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Cold and Flu Center

Steaming for Sinus Congestion

author image Melanie Greenwood
Melanie Greenwood has been a freelance writer since 2010. Her work has appeared in "The Denver Post" as well as various online publications. She resides in northern Colorado and she works helping to care for elderly and at-risk individuals. Greenwood holds a Bachelor of Arts in pastoral leadership from Bethany University in California.
Steaming for Sinus Congestion
Steam makes it easier to blow your nose. Photo Credit woman with pill image by Adam Borkowski from <a href='http://www.fotolia.com'>Fotolia.com</a>

37 million Americans suffer from sinusitis, or sinus congestion, each year, according to KidsHealth. Whether caused by a cold, flu, or allergies, sinus congestion and the accompanying headaches can make you miserable. Fortunately there's an inexpensive, natural treatment: steam, which, used correctly, provides relief without risk.


Humans have used steam to enhance their health for thousands of years. According to researcher Lyn Hopkins, M.S.W., Ph.D., Hippocrates, the father of medicine, used steam to "create fevers," and claimed he could cure any illness using that method. Romans used steam to cleanse themselves and to relax, and the native peoples of North America believed humid sweat lodges could cure physical and spiritual ills.


If you're suffering from sinus problems, there are several ways you can use steam to make yourself feel better. The American Academy of Otolaryngology recommends using a humidifier, steam from a pan, or steam from a shower. If your sinus problems come from a cold or the flu, you may want to use a humidifier, because humidifiers don't require much effort, and you can stay in bed while breathing the steam.

To use steam from a pan, boil water on the stove, drape a towel over your head and the pot, and breath the steam for 15 minutes, three times a day. Those instructions come from Nelson Gantz, M.D., chairman of the Department of Medicine and chief of the Infectious Diseases Division at the Polyclinic Medical Center in Harrisburg, Pennsylvania, writing for Mother Earth News. Dr Gantz reports that showering twice a day will work as well.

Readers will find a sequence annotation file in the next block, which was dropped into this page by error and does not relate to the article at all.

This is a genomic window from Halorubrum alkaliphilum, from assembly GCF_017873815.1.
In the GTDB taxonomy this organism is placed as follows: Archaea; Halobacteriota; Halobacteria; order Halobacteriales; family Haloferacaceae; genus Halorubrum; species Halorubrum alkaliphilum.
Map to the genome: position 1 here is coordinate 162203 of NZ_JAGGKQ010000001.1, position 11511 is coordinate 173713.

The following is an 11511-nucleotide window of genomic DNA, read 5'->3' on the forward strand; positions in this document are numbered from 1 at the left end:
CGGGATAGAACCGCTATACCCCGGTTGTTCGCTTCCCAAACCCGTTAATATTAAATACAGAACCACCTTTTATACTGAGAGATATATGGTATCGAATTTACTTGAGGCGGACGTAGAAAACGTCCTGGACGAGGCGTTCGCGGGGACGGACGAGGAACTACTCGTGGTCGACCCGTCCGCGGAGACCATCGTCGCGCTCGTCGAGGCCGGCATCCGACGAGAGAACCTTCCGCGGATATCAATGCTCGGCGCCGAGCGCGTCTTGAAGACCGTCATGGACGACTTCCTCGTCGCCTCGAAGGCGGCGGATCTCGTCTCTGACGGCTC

Using steam to treat sinus problems has advantages over other methods. According to the University of Maryland Medical Center, steam is effective, costs nothing, and requires no special equipment. Also, unlike chemical-based decongestants, steam does not present any risk of dependence. Use steam and you won't have to worry about getting hooked on a nasal spray and rendered unable to breathe without one.


There are a few risks with using steam to treat sinus congestion. If you choose to use steam from a pan, Mother Earth News cautions you to leave 18 inches between your face and the water; any closer, and you could get a steam burn. Also, if you use a hot mist humidifier, make sure it has a nightlight and a steam-diffusing grate, so that you won't get burned if you bump into it at night. If you have young children who will be in the room where the humidifier is, MayoClinic.com recommends using a cool mist humidifier.

Further Treatment

Some sinus problems require treatment by skilled medical professional. Mother Earth News recommends seeing a doctor if your symptoms do not resolve themselves in three to five days, you have a fever over 101 degrees Fahrenheit, you have a severe headache that lasts more than one or two days, or you have greenish or yellow nasal discharge.

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